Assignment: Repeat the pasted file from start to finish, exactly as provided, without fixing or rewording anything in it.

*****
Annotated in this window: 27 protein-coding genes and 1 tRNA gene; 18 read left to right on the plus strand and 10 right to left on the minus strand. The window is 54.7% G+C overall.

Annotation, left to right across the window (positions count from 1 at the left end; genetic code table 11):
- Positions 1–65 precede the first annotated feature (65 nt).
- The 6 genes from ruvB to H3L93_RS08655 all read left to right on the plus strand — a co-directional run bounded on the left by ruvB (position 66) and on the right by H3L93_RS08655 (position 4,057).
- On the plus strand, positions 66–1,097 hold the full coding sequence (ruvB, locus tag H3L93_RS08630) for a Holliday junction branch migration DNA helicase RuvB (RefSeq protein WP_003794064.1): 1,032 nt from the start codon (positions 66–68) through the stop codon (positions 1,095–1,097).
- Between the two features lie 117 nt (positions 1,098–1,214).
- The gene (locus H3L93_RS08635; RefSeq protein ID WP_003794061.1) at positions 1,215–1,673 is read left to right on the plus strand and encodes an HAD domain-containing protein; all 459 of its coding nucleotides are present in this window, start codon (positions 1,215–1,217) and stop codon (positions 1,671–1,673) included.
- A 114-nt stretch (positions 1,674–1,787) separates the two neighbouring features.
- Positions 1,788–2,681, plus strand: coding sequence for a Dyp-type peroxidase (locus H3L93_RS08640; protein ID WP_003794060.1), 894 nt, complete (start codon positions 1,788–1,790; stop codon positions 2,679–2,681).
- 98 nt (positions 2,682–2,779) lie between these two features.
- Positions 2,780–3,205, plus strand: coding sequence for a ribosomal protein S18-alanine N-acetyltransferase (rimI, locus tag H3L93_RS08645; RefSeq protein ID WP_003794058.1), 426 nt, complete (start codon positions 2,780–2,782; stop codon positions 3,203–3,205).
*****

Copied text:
Annotated in this window: 27 protein-coding genes and 1 tRNA gene; 18 read left to right on the plus strand and 10 right to left on the minus strand. The window is 54.7% G+C overall.

Annotation, left to right across the window (positions count from 1 at the left end; genetic code table 11):
- Positions 1–65 precede the first annotated feature (65 nt).
- The 6 genes from ruvB to H3L93_RS08655 all read left to right on the plus strand — a co-directional run bounded on the left by ruvB (position 66) and on the right by H3L93_RS08655 (position 4,057).
- On the plus strand, positions 66–1,097 hold the full coding sequence (ruvB, locus tag H3L93_RS08630) for a Holliday junction branch migration DNA helicase RuvB (RefSeq protein WP_003794064.1): 1,032 nt from the start codon (positions 66–68) through the stop codon (positions 1,095–1,097).
- Between the two features lie 117 nt (positions 1,098–1,214).
- The gene (locus H3L93_RS08635; RefSeq protein ID WP_003794061.1) at positions 1,215–1,673 is read left to right on the plus strand and encodes an HAD domain-containing protein; all 459 of its coding nucleotides are present in this window, start codon (positions 1,215–1,217) and stop codon (positions 1,671–1,673) included.
- A 114-nt stretch (positions 1,674–1,787) separates the two neighbouring features.
- Positions 1,788–2,681, plus strand: coding sequence for a Dyp-type peroxidase (locus H3L93_RS08640; protein ID WP_003794060.1), 894 nt, complete (start codon positions 1,788–1,790; stop codon positions 2,679–2,681).
- 98 nt (positions 2,682–2,779) lie between these two features.
- Positions 2,780–3,205, plus strand: coding sequence for a ribosomal protein S18-alanine N-acetyltransferase (rimI, locus tag H3L93_RS08645; RefSeq protein ID WP_003794058.1), 426 nt, complete (start codon positions 2,780–2,782; stop codon positions 3,203–3,205).